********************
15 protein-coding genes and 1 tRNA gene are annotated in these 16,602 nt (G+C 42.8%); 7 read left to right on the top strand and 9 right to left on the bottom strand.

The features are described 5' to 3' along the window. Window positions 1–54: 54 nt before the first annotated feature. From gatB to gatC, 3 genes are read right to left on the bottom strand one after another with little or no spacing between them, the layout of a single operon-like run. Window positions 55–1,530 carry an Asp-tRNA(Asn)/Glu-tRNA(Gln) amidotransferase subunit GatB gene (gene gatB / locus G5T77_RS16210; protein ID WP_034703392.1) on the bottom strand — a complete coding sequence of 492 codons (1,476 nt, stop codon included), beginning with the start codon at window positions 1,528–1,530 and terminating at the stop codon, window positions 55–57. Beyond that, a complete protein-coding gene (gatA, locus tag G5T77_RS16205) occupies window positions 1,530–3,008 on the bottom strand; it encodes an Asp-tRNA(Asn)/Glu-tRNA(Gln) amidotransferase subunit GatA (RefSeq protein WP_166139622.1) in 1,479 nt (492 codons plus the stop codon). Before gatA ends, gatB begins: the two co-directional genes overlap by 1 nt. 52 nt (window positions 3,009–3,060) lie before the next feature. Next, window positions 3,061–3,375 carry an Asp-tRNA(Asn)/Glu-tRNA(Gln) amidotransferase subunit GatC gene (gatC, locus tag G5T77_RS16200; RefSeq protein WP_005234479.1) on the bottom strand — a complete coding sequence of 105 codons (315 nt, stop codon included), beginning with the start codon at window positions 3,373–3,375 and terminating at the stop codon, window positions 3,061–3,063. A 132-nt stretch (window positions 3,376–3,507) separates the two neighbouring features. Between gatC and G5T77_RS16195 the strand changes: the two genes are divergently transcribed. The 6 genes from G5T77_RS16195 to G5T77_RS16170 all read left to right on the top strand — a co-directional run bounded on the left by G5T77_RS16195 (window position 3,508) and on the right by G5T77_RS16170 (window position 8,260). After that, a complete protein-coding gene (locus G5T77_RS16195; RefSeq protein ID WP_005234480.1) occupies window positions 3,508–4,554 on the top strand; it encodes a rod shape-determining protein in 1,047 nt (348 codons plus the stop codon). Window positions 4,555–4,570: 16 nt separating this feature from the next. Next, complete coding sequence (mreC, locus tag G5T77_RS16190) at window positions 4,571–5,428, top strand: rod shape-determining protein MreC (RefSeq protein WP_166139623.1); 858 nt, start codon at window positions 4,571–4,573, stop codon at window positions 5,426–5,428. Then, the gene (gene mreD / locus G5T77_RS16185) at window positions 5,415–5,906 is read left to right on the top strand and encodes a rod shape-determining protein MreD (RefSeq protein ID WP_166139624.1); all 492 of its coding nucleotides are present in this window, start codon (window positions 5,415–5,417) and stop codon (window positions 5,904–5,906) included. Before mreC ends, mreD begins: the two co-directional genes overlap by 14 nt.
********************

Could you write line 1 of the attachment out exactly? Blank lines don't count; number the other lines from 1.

15 protein-coding genes and 1 tRNA gene are annotated in these 16,602 nt (G+C 42.8%); 7 read left to right on the top strand and 9 right to left on the bottom strand.